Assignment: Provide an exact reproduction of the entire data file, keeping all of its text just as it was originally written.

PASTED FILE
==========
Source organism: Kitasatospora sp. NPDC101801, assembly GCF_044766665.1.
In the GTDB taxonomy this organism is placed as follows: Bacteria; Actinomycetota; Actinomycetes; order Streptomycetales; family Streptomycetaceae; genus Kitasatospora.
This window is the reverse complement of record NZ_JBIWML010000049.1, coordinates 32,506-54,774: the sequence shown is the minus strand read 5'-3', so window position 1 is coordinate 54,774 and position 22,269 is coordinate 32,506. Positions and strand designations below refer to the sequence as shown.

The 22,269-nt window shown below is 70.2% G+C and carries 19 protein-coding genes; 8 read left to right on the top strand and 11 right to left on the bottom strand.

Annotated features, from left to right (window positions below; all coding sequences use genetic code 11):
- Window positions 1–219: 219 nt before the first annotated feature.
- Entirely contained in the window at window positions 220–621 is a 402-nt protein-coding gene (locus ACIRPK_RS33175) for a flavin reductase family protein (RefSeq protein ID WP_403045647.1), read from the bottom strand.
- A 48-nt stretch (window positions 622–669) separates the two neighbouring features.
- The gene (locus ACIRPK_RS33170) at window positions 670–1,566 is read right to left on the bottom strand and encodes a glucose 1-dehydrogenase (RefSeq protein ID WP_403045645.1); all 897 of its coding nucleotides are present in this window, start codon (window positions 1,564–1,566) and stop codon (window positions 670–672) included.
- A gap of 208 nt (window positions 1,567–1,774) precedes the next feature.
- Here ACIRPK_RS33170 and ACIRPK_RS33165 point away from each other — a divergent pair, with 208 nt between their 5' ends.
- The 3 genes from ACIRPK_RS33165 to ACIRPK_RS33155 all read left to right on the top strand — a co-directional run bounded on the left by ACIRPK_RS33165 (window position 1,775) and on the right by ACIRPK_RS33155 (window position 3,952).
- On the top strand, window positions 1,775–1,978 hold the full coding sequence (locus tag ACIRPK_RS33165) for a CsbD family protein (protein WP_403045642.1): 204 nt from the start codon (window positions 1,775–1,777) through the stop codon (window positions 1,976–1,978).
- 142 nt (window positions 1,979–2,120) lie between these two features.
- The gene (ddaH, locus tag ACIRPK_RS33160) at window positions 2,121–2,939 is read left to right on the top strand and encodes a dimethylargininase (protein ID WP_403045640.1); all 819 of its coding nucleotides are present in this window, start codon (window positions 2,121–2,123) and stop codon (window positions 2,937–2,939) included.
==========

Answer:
Source organism: Kitasatospora sp. NPDC101801, assembly GCF_044766665.1.
In the GTDB taxonomy this organism is placed as follows: Bacteria; Actinomycetota; Actinomycetes; order Streptomycetales; family Streptomycetaceae; genus Kitasatospora.
This window is the reverse complement of record NZ_JBIWML010000049.1, coordinates 32,506-54,774: the sequence shown is the minus strand read 5'-3', so window position 1 is coordinate 54,774 and position 22,269 is coordinate 32,506. Positions and strand designations below refer to the sequence as shown.

The 22,269-nt window shown below is 70.2% G+C and carries 19 protein-coding genes; 8 read left to right on the top strand and 11 right to left on the bottom strand.

Annotated features, from left to right (window positions below; all coding sequences use genetic code 11):
- Window positions 1–219: 219 nt before the first annotated feature.
- Entirely contained in the window at window positions 220–621 is a 402-nt protein-coding gene (locus ACIRPK_RS33175) for a flavin reductase family protein (RefSeq protein ID WP_403045647.1), read from the bottom strand.
- A 48-nt stretch (window positions 622–669) separates the two neighbouring features.
- The gene (locus ACIRPK_RS33170) at window positions 670–1,566 is read right to left on the bottom strand and encodes a glucose 1-dehydrogenase (RefSeq protein ID WP_403045645.1); all 897 of its coding nucleotides are present in this window, start codon (window positions 1,564–1,566) and stop codon (window positions 670–672) included.
- A gap of 208 nt (window positions 1,567–1,774) precedes the next feature.
- Here ACIRPK_RS33170 and ACIRPK_RS33165 point away from each other — a divergent pair, with 208 nt between their 5' ends.
- The 3 genes from ACIRPK_RS33165 to ACIRPK_RS33155 all read left to right on the top strand — a co-directional run bounded on the left by ACIRPK_RS33165 (window position 1,775) and on the right by ACIRPK_RS33155 (window position 3,952).
- On the top strand, window positions 1,775–1,978 hold the full coding sequence (locus tag ACIRPK_RS33165) for a CsbD family protein (protein WP_403045642.1): 204 nt from the start codon (window positions 1,775–1,777) through the stop codon (window positions 1,976–1,978).
- 142 nt (window positions 1,979–2,120) lie between these two features.
- The gene (ddaH, locus tag ACIRPK_RS33160) at window positions 2,121–2,939 is read left to right on the top strand and encodes a dimethylargininase (protein ID WP_403045640.1); all 819 of its coding nucleotides are present in this window, start codon (window positions 2,121–2,123) and stop codon (window positions 2,937–2,939) included.